Q: How have people responded to your interfaith message over the years?
Eboo Patel: I would say its twofold. One is how can we be a part of it? And it’s not just my message. I am one of many people, but it’s clear to me that the choir is gathered and they are eager to learn the song and to sing it. I use the preaching to the choir metaphor positively there. And I would say the second way that people respond is to seek clarity. I think there’s confusion that interfaith cooperation is about diluting faith or it’s only about liberal theology, that it’s only about liberal politics. Interfaith cooperation is fundamentally about the holiness of building relationships between people who have different views on religion.
Q: People are moved and touched by what you say. Why do you think you have struck such a chord with many Americans?
Eboo Patel: There are many people who do that, right? I am fortunate that I am one of those people. I think interfaith cooperation is really inspiring and I would have to work at making it boring, so my job is to try to make interfaith cooperation as inspiring as it inherently is. It is very comforting to me that there is a set of people who are very happy to be in the circle as a result of that.
Q: You wrote about young people being influenced by religion throughout “Acts of Faith.” In one passage you wrote “How does one ordinary young person’s commitment to a religion turn into a suicide mission and another ordinary young person’s commitment to that to that same faith become an organization devoted to pluralism? The answer, I believe, lies in the influences young people have, the programs and people who shape their religious identities.” Can you expound on this theme?
Eboo Patel: One of the things that I do in this book is I profile very different kinds of religious people. Religious extremists, on the one hand, and what I call interfaith heroes or leaders on the other hand. I go back and I say how did Osama bin Laden become Osama Bin Laden? He wasn’t born a religious extremist. When he was a young student (at a school) in Saudi Arabia, a religious extremist was the soccer coach there and basically caught him up in his web so when young Osama was 15-16- 17 years old, he came under the spell of this particular soccer coach. Well, when Martin Luther King Jr. was young, he came under the spell of Benjamin Mays, who was the president of Morehouse College and who was a great admirer of Gandhi and he came under the spell of Mordecai Johnson who was the president of Howard University and who was a great admirer of Gandhi.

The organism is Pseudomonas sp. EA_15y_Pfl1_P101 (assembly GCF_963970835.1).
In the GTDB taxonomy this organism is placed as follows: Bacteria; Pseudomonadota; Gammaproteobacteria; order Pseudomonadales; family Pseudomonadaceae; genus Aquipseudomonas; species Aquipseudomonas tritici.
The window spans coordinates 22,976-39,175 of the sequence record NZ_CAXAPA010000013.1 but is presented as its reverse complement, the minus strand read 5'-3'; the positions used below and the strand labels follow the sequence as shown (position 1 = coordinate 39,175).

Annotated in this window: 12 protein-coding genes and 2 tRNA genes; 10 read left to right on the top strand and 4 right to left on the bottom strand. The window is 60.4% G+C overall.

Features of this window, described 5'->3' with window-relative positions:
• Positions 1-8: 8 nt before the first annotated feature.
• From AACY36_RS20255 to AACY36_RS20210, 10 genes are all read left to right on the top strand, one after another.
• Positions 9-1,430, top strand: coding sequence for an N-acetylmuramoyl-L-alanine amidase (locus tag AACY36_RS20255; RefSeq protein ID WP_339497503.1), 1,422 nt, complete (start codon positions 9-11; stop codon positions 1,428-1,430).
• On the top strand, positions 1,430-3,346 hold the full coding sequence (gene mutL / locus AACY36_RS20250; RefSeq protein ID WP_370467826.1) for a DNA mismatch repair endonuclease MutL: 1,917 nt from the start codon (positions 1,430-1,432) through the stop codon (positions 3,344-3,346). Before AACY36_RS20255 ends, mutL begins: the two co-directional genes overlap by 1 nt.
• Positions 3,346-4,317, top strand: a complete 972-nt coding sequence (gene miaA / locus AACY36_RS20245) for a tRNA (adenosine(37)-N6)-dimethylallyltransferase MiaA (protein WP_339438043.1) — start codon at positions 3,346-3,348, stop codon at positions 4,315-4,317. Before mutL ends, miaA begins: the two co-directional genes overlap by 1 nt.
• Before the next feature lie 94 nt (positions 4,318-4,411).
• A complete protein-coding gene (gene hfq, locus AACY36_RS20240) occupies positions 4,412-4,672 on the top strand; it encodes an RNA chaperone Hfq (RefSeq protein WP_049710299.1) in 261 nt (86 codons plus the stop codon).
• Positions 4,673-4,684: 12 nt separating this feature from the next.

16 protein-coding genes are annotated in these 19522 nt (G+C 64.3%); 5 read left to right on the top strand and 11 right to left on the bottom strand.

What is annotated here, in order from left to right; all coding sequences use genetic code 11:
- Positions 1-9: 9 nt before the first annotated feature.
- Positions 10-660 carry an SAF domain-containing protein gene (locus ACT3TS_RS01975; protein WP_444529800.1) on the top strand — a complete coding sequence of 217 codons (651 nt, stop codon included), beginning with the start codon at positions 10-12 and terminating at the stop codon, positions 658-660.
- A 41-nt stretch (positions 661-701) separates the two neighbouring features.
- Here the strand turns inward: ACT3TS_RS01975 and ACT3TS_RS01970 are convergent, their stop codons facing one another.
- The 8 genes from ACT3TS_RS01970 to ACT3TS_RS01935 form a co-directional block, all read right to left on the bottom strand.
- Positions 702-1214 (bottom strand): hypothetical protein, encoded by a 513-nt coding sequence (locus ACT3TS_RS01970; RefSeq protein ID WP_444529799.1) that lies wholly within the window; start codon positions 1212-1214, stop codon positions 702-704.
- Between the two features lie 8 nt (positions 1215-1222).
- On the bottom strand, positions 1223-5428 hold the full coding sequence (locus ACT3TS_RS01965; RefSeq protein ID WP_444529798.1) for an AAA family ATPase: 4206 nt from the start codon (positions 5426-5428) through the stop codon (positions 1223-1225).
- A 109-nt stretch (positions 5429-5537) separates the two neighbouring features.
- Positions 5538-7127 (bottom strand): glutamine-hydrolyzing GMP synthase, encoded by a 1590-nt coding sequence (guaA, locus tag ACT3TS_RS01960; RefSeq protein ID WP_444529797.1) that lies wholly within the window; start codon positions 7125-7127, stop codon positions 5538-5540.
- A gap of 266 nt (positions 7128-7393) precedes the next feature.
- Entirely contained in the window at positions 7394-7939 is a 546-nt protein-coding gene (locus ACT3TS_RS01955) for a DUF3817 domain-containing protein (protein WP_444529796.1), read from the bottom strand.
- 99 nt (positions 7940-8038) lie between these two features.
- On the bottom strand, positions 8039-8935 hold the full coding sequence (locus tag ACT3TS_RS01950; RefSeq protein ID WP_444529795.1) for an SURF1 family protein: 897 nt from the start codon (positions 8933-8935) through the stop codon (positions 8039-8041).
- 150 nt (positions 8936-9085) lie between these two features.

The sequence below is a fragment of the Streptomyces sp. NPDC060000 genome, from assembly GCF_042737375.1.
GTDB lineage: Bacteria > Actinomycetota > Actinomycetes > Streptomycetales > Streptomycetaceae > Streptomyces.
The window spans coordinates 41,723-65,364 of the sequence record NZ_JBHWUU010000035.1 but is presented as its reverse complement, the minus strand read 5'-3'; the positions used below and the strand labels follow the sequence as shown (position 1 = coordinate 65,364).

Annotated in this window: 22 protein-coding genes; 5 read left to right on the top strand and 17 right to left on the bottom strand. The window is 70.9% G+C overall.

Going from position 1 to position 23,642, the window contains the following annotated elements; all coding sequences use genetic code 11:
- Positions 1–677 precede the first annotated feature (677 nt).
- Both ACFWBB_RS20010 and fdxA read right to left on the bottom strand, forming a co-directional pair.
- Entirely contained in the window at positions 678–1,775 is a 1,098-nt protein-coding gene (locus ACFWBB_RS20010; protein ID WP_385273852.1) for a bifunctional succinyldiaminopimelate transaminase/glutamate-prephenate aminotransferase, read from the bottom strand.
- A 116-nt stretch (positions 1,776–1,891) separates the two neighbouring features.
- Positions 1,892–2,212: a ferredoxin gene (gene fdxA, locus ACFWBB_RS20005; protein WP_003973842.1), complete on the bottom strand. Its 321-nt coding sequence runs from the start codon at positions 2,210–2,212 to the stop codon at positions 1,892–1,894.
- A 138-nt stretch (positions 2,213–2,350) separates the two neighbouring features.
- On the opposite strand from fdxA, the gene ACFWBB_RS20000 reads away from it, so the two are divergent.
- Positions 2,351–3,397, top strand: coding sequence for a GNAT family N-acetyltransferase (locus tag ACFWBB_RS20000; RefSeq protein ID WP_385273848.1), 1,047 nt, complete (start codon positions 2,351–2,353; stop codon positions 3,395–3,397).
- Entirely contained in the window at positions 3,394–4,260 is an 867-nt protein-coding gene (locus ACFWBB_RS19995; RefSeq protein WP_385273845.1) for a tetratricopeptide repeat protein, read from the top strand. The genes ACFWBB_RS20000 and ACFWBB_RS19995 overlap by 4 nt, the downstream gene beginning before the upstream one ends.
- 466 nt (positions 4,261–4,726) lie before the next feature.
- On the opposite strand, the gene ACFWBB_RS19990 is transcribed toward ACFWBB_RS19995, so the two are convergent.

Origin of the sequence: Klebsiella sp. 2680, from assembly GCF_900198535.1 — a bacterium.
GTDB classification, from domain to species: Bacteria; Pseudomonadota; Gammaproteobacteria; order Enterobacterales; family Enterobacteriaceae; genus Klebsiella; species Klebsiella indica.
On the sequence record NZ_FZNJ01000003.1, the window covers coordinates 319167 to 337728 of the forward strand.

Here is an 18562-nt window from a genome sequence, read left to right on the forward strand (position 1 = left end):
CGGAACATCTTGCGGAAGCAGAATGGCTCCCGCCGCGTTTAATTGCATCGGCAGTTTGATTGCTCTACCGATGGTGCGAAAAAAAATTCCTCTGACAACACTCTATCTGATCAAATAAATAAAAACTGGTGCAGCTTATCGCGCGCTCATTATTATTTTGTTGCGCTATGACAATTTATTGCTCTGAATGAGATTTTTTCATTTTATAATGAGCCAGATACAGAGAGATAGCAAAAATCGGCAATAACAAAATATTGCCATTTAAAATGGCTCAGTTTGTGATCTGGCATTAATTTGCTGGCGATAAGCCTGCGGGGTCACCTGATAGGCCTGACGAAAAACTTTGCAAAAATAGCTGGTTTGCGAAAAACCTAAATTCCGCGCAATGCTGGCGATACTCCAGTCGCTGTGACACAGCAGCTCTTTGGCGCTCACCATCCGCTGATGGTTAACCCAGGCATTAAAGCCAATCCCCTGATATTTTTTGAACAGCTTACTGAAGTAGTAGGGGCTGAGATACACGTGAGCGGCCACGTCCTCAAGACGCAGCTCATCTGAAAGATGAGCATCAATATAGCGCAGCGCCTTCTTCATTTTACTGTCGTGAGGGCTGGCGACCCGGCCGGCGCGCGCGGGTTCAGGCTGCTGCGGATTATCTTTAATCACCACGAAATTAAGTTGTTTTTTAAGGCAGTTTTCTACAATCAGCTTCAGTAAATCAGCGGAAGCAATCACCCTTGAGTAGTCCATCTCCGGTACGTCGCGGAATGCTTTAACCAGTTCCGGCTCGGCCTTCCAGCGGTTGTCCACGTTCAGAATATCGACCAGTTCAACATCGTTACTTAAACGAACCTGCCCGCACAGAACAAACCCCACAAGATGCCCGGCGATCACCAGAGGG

So Martin Luther King Jr. wasn’t born an interfaith leader, people influenced him in formative stages. That’s what we’re saying. That’s why we work really exclusively on college campuses. We think college campuses are places that have profound influence over the identities of young people and college campuses can encourage young people to view themselves as interfaith leaders and get practice doing that work. First of all, get an education doing that and then practice doing it within the college campus. You might see a larger group of people in America we call interfaith leaders.
Q: Is there anything else you would like to add?
Eboo Patel: I really do think it’s unique and powerful that this 3,000-student Methodist university has a rich religious studies program that involves the study of other religions and is encouraging students to become interfaith leaders. That’s where the greatest hope of our interfaith cooperation in America is — it’s the campuses who are making decisions that this is going to be a priority area.
(Photo by Bryan Terry/The Oklahoman)